A TransCanada executive denies an ambitious new project by the company is being undertaken as an alternative to the Keystone XL pipeline.
Approval of Keystone XL has been delayed for years. TransCanada now awaits a decision on its route through Nebraska from the state Supreme Court.
Vice President for the Keystone Pipeline Project, Corey Goulet, says the proposed 3,000 mile oil pipeline, dubbed Energy East, that would span Canada is not a replacement for Keystone XL.
“We’ve received commitments from different customers to ship on each of these pipelines,” Goulet tells Kevin Thomas, host of Drive Time Lincoln on Nebraska Radio Network affiliate KLIN.
Some have suggested that TransCanada proposed the cross-Canadian pipeline after being rebuffed for years by the United States in building the northern portion of Keystone XL.
Goulet says if there is an alternative to transporting oil through Keystone XL, Energy East isn’t it.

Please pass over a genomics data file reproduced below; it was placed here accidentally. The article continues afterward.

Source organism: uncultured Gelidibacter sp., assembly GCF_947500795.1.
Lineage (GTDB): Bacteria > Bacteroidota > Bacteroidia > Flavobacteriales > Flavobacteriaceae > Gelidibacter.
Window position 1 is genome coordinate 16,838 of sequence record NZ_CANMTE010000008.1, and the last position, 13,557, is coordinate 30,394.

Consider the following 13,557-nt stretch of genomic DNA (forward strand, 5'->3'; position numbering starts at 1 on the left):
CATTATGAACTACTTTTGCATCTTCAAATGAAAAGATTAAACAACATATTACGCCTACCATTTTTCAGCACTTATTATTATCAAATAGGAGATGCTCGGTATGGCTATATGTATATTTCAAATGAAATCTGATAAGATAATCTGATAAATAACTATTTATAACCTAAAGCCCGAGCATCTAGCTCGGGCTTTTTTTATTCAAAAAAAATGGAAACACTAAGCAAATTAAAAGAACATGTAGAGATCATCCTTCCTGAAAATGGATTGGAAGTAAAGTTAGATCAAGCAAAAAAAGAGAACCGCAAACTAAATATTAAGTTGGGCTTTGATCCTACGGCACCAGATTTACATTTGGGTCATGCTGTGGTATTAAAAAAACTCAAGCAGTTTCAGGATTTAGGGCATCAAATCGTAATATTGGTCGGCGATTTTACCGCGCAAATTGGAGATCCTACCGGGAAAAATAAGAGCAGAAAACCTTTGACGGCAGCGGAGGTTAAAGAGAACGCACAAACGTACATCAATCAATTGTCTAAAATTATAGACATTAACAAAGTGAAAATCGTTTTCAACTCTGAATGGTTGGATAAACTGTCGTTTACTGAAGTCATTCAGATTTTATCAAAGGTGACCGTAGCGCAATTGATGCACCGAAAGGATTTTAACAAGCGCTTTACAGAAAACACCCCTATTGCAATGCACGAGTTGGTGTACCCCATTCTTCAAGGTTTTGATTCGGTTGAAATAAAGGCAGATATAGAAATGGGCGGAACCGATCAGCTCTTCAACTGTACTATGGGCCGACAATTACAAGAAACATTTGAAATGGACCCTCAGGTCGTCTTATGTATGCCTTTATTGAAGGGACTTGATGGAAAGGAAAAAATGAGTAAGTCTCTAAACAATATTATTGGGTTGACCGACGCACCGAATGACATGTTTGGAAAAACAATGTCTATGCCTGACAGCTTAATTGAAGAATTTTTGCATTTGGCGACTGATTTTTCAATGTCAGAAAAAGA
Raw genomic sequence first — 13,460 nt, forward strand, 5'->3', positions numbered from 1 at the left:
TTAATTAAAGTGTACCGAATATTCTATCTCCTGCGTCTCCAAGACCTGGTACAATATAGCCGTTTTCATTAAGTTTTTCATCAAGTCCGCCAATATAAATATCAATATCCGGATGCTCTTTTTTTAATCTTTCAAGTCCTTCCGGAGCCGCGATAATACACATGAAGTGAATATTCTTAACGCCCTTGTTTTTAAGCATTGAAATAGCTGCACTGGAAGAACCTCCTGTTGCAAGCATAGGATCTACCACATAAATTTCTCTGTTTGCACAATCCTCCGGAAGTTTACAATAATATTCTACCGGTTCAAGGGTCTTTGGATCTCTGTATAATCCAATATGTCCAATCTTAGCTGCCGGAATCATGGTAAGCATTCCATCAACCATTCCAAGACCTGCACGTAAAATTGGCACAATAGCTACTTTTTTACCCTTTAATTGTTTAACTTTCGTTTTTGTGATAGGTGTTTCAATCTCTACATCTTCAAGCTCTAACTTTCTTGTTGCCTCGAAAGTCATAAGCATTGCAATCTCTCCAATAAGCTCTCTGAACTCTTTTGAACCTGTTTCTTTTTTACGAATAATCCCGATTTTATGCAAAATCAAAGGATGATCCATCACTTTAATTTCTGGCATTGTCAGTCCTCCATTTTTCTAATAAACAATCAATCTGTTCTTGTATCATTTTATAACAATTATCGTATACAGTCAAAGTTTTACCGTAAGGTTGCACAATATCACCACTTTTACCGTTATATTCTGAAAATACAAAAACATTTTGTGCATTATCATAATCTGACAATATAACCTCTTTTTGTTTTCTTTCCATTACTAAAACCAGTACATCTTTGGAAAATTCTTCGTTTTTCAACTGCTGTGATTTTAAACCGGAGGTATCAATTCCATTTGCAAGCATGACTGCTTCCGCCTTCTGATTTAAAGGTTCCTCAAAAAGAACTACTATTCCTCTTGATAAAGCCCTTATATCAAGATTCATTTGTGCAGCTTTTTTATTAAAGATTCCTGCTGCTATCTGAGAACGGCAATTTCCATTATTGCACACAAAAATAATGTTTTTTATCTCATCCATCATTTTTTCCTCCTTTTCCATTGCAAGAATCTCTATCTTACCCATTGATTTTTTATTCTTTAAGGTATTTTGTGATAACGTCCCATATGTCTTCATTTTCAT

“Well, certainly, we’ve seen one of the alternatives to Keystone and that’s that our customers, the oil producers, are shipping more crude by rail,” according to Goulet. “That’s increased dramatically, both in Canada as well in the U.S., the last couple of years as everyone knows.”
Goulet says oil will be shipped, one way or another; both crude from oil sands in western Canada and from the Bakken oil fields in the Dakotas. He says the most efficient, least disruptive, and most environmentally friendly way to ship it is through pipelines.
And Goulet claims the oil sands of western Canada won’t go away even if Keystone XL never receives approval.
“Certainly that oil will be produced and the producers will continue to develop their projects that they have for the oil sands and they will find a way to get that product to market.”